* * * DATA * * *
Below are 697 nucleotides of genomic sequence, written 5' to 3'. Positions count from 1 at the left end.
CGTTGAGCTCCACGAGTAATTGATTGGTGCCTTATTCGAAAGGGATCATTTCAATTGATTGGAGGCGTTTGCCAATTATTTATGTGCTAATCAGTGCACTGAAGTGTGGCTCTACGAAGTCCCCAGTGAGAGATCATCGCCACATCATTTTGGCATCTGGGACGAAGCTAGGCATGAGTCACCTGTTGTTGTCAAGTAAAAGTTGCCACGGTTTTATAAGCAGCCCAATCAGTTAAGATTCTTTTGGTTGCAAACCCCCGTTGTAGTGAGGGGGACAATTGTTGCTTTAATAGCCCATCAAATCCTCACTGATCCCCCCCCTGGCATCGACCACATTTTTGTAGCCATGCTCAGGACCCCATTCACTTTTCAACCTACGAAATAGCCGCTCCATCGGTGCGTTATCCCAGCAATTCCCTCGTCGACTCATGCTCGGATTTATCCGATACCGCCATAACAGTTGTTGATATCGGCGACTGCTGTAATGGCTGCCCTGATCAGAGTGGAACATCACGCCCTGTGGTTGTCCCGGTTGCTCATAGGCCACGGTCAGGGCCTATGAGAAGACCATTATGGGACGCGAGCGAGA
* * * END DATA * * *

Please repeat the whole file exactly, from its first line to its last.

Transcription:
Below are 697 nucleotides of genomic sequence, written 5' to 3'. Positions count from 1 at the left end.
CGTTGAGCTCCACGAGTAATTGATTGGTGCCTTATTCGAAAGGGATCATTTCAATTGATTGGAGGCGTTTGCCAATTATTTATGTGCTAATCAGTGCACTGAAGTGTGGCTCTACGAAGTCCCCAGTGAGAGATCATCGCCACATCATTTTGGCATCTGGGACGAAGCTAGGCATGAGTCACCTGTTGTTGTCAAGTAAAAGTTGCCACGGTTTTATAAGCAGCCCAATCAGTTAAGATTCTTTTGGTTGCAAACCCCCGTTGTAGTGAGGGGGACAATTGTTGCTTTAATAGCCCATCAAATCCTCACTGATCCCCCCCCTGGCATCGACCACATTTTTGTAGCCATGCTCAGGACCCCATTCACTTTTCAACCTACGAAATAGCCGCTCCATCGGTGCGTTATCCCAGCAATTCCCTCGTCGACTCATGCTCGGATTTATCCGATACCGCCATAACAGTTGTTGATATCGGCGACTGCTGTAATGGCTGCCCTGATCAGAGTGGAACATCACGCCCTGTGGTTGTCCCGGTTGCTCATAGGCCACGGTCAGGGCCTATGAGAAGACCATTATGGGACGCGAGCGAGA